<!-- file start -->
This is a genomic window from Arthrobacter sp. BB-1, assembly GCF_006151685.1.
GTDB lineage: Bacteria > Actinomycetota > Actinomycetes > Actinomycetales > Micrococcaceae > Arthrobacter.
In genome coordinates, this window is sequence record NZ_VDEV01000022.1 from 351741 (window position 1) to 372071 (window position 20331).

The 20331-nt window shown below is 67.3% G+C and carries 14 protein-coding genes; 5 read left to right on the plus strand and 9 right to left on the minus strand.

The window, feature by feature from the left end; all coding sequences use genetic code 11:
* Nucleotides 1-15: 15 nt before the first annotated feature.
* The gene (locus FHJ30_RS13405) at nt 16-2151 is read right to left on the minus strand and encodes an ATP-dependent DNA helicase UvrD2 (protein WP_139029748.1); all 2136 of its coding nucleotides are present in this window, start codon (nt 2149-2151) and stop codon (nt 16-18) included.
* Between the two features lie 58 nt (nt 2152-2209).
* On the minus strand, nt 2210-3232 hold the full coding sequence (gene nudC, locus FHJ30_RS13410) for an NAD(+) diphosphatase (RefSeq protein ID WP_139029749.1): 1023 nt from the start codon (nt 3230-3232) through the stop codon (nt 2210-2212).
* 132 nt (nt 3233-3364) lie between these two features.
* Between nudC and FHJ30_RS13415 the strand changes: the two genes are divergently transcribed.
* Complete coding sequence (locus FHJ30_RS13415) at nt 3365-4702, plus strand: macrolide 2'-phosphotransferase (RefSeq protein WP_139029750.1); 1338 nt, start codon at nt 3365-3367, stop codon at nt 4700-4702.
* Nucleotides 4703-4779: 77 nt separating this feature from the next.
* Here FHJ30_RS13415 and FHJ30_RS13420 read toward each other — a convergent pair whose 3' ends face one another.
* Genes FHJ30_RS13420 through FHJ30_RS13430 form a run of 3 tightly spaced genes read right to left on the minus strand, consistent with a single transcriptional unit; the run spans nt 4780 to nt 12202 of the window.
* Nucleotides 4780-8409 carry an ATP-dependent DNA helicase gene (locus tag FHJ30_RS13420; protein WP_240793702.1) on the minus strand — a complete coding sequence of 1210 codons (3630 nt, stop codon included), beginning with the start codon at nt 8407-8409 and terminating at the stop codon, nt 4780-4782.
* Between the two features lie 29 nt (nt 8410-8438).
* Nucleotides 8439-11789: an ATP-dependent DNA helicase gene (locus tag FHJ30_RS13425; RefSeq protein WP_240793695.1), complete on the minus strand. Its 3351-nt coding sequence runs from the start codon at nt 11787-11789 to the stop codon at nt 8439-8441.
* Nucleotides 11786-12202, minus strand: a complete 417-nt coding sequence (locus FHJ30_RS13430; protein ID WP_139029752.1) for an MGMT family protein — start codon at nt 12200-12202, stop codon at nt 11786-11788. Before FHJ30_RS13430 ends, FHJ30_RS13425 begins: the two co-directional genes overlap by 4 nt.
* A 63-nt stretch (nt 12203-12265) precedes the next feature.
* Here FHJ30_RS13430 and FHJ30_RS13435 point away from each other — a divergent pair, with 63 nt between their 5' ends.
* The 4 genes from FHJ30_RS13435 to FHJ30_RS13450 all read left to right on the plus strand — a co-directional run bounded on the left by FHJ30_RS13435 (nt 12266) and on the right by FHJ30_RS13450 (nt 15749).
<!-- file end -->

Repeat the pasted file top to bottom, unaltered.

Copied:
This is a genomic window from Arthrobacter sp. BB-1, assembly GCF_006151685.1.
GTDB lineage: Bacteria > Actinomycetota > Actinomycetes > Actinomycetales > Micrococcaceae > Arthrobacter.
In genome coordinates, this window is sequence record NZ_VDEV01000022.1 from 351741 (window position 1) to 372071 (window position 20331).

The 20331-nt window shown below is 67.3% G+C and carries 14 protein-coding genes; 5 read left to right on the plus strand and 9 right to left on the minus strand.

The window, feature by feature from the left end; all coding sequences use genetic code 11:
* Nucleotides 1-15: 15 nt before the first annotated feature.
* The gene (locus FHJ30_RS13405) at nt 16-2151 is read right to left on the minus strand and encodes an ATP-dependent DNA helicase UvrD2 (protein WP_139029748.1); all 2136 of its coding nucleotides are present in this window, start codon (nt 2149-2151) and stop codon (nt 16-18) included.
* Between the two features lie 58 nt (nt 2152-2209).
* On the minus strand, nt 2210-3232 hold the full coding sequence (gene nudC, locus FHJ30_RS13410) for an NAD(+) diphosphatase (RefSeq protein ID WP_139029749.1): 1023 nt from the start codon (nt 3230-3232) through the stop codon (nt 2210-2212).
* 132 nt (nt 3233-3364) lie between these two features.
* Between nudC and FHJ30_RS13415 the strand changes: the two genes are divergently transcribed.
* Complete coding sequence (locus FHJ30_RS13415) at nt 3365-4702, plus strand: macrolide 2'-phosphotransferase (RefSeq protein WP_139029750.1); 1338 nt, start codon at nt 3365-3367, stop codon at nt 4700-4702.
* Nucleotides 4703-4779: 77 nt separating this feature from the next.
* Here FHJ30_RS13415 and FHJ30_RS13420 read toward each other — a convergent pair whose 3' ends face one another.
* Genes FHJ30_RS13420 through FHJ30_RS13430 form a run of 3 tightly spaced genes read right to left on the minus strand, consistent with a single transcriptional unit; the run spans nt 4780 to nt 12202 of the window.
* Nucleotides 4780-8409 carry an ATP-dependent DNA helicase gene (locus tag FHJ30_RS13420; protein WP_240793702.1) on the minus strand — a complete coding sequence of 1210 codons (3630 nt, stop codon included), beginning with the start codon at nt 8407-8409 and terminating at the stop codon, nt 4780-4782.
* Between the two features lie 29 nt (nt 8410-8438).
* Nucleotides 8439-11789: an ATP-dependent DNA helicase gene (locus tag FHJ30_RS13425; RefSeq protein WP_240793695.1), complete on the minus strand. Its 3351-nt coding sequence runs from the start codon at nt 11787-11789 to the stop codon at nt 8439-8441.
* Nucleotides 11786-12202, minus strand: a complete 417-nt coding sequence (locus FHJ30_RS13430; protein ID WP_139029752.1) for an MGMT family protein — start codon at nt 12200-12202, stop codon at nt 11786-11788. Before FHJ30_RS13430 ends, FHJ30_RS13425 begins: the two co-directional genes overlap by 4 nt.
* A 63-nt stretch (nt 12203-12265) precedes the next feature.
* Here FHJ30_RS13430 and FHJ30_RS13435 point away from each other — a divergent pair, with 63 nt between their 5' ends.
* The 4 genes from FHJ30_RS13435 to FHJ30_RS13450 all read left to right on the plus strand — a co-directional run bounded on the left by FHJ30_RS13435 (nt 12266) and on the right by FHJ30_RS13450 (nt 15749).